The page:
The hearing will be the second held by Waters in a matter of months that features a Facebook senior manager. Marcus said repeatedly that Facebook plans to work with regulators to get Libra off the ground. The social media giant had originally agreed to send Facebook chief operating officer Sheryl Sandberg to the hearing.
Marcus and other Facebook executives have claimed the new digital coin could help lower costs for global money transfers and help those without access to the banking system. He said Facebook will not control Libra because Facebook will be only one of about 100 companies and nonprofits in an association that will manage the currency.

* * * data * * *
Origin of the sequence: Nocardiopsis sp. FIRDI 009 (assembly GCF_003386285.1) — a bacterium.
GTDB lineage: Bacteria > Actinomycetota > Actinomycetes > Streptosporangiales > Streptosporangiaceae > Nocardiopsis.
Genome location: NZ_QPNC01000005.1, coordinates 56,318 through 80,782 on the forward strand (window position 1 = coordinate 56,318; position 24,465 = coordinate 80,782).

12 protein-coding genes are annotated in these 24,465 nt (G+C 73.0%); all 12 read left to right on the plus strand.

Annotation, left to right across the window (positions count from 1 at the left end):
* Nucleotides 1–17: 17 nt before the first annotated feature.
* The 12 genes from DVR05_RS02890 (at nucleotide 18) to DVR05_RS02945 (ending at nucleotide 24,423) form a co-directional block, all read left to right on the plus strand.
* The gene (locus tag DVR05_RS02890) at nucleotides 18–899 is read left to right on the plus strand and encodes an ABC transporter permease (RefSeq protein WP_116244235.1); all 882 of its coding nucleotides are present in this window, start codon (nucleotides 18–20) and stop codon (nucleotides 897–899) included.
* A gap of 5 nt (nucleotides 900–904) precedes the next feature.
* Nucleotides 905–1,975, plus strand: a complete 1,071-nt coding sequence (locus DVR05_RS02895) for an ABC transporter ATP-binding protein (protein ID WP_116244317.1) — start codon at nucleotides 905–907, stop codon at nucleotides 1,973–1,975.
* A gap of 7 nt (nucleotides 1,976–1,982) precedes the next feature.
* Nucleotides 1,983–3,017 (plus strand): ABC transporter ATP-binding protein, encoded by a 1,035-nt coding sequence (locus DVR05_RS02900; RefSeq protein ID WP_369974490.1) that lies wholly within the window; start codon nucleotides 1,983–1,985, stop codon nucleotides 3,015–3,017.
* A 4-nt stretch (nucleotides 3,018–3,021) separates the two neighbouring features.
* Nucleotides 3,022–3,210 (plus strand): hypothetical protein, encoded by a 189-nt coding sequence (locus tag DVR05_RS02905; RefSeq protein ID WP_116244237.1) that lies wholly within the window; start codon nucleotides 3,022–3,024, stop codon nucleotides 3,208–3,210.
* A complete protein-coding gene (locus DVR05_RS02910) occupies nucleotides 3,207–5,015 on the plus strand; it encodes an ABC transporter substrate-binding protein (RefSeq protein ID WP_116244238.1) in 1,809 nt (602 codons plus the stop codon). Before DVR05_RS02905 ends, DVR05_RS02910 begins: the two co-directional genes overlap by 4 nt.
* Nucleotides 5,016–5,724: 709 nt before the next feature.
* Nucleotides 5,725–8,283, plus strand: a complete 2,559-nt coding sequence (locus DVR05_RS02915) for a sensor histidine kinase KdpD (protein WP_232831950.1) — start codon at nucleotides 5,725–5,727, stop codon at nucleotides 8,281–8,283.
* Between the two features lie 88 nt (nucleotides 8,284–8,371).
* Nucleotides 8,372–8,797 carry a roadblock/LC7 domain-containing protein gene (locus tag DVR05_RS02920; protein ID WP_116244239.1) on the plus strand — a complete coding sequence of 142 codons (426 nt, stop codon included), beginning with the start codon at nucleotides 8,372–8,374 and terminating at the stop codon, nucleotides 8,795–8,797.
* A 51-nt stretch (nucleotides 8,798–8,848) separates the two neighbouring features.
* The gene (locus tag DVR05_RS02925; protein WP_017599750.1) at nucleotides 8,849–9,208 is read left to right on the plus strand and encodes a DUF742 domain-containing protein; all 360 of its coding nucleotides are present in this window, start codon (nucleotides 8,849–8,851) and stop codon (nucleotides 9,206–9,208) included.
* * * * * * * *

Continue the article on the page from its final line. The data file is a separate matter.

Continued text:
In the letter, the lawmakers cited news reports on the difficulty some of Libra Association members have faced in obtaining details on the organization's management and risks.
Following Facebook's initial announcement, blowback to the plan was swift. The project, however, is facing regulatory backlash all over the globe due to concerns over its user privacy and threat to mainstream financial stability.
France's finance minister said Wednesday that the European Union should not allow Facebook to develop the currency project on "European territory" because it threatens the monetary sovereignty of member countries. The House Financial Services Committee also oversees housing issues, and Zuckerberg may be asked about Facebook's advertising practices. Zuckerberg lately came back to D.C. for his initial visit after his statements in 2018 regarding the Cambridge Analytica scandal. Earlier this year the Department of Housing and Urban Development accused Facebook of letting advertisers restrict housing ads to Facebook users based on protected characteristics, like race and religion.